Arch Viz inspiration

In my Arch Viz works, I try to tell a story or transmit a feeling that contains the architectural project’s message, and also goes beyond it. For this project, I brought a whole environment around the house that replicates some of the sensations I’ve experienced in similar places that I’ve been to.

Many country house condominiums in Brazil have dirt roads. I used to go biking a lot in these places and I wanted to recreate that feeling in this project. Not only did I start building the environment from the road regions themselves, I also spent a lot of time on them.

The original lot has some original trees that would be kept in place as part of the house’s front yard. I chose to leave most of the remaining lot area with clean lawns to create the feeling of ample space and play with the contrast of the shadows of the trees on the green lawn.


When I need to recreate an environment for Arch Viz, I search for the real terrain elevation data of the area. Also, I usually reproduce a large area around it to get a realistic horizon line. I use the website http://terrain.party/ to get the heightmaps. In this project, I reproduced 10 square kilometers around the house. I then used Google Earth satellite imagery as the basis for positioning streets and distant vegetation. After that, I looked for photographic references of the real locations (or similar places) that will help me to set ground and foliage coloration and density.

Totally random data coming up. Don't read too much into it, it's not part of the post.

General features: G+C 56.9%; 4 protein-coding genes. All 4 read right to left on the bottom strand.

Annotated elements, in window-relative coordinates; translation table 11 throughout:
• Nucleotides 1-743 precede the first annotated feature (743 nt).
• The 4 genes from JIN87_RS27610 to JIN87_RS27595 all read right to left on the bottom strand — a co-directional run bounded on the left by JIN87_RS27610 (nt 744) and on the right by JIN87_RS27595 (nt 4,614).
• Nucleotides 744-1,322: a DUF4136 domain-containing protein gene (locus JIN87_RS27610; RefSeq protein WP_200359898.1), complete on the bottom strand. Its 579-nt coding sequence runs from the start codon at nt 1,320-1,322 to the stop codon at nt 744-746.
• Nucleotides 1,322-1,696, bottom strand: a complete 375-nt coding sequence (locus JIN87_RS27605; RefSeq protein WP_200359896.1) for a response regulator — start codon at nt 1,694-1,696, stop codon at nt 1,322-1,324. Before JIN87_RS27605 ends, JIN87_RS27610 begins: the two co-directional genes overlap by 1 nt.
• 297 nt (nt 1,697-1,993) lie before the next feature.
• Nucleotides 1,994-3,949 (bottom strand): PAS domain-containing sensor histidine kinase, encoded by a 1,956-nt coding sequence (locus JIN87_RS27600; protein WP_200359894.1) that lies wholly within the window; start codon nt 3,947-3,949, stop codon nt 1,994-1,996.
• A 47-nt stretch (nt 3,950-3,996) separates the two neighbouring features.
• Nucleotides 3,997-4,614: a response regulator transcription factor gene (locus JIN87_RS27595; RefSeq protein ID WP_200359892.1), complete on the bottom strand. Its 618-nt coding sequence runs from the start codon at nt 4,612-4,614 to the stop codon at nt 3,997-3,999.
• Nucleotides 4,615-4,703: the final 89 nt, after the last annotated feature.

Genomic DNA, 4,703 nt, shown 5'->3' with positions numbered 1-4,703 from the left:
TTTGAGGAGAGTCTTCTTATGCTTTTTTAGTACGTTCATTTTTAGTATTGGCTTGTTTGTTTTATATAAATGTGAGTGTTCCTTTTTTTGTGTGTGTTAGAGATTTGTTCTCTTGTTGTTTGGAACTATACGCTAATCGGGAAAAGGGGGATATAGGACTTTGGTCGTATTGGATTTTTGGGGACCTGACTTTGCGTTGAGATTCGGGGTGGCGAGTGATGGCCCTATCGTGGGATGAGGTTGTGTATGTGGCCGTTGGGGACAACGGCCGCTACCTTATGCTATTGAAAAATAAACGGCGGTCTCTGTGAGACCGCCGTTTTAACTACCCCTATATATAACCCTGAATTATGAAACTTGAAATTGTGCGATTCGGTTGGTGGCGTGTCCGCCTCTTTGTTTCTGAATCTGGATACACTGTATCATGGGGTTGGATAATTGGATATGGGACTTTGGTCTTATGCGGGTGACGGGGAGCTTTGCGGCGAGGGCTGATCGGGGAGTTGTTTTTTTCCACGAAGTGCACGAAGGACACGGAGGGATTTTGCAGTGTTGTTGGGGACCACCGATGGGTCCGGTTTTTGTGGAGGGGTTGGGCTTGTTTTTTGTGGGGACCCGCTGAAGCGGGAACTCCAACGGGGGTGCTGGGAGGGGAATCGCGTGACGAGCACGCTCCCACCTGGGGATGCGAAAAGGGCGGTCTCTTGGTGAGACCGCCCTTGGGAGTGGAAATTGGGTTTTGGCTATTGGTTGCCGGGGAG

I used Landscape Layers with the Grass Tool to paint different types of foliage cover on different parts of the terrain. The layers are basically Dirt, Short Grass, and Long Grass.

Dirt and Short Grass help with the transition between wilder areas and the house lot, or the roads.

The lot terrain around the house was modeled in 3ds Max in accordance with the contour lines and imported into Unreal as a Static Mesh. Then, with Sculpt Tool, I modeled the landscape around the lot so that the transition was smooth.

For the road, I used the Spline Tool with simple ground meshes modeled in 3ds Max. I spread out several Megascans 3D assets on the terrain and roads: rocks, twigs, leaves, and other debris. Also some debris decals. This kind of detail ensures a more organic and natural look to the environment.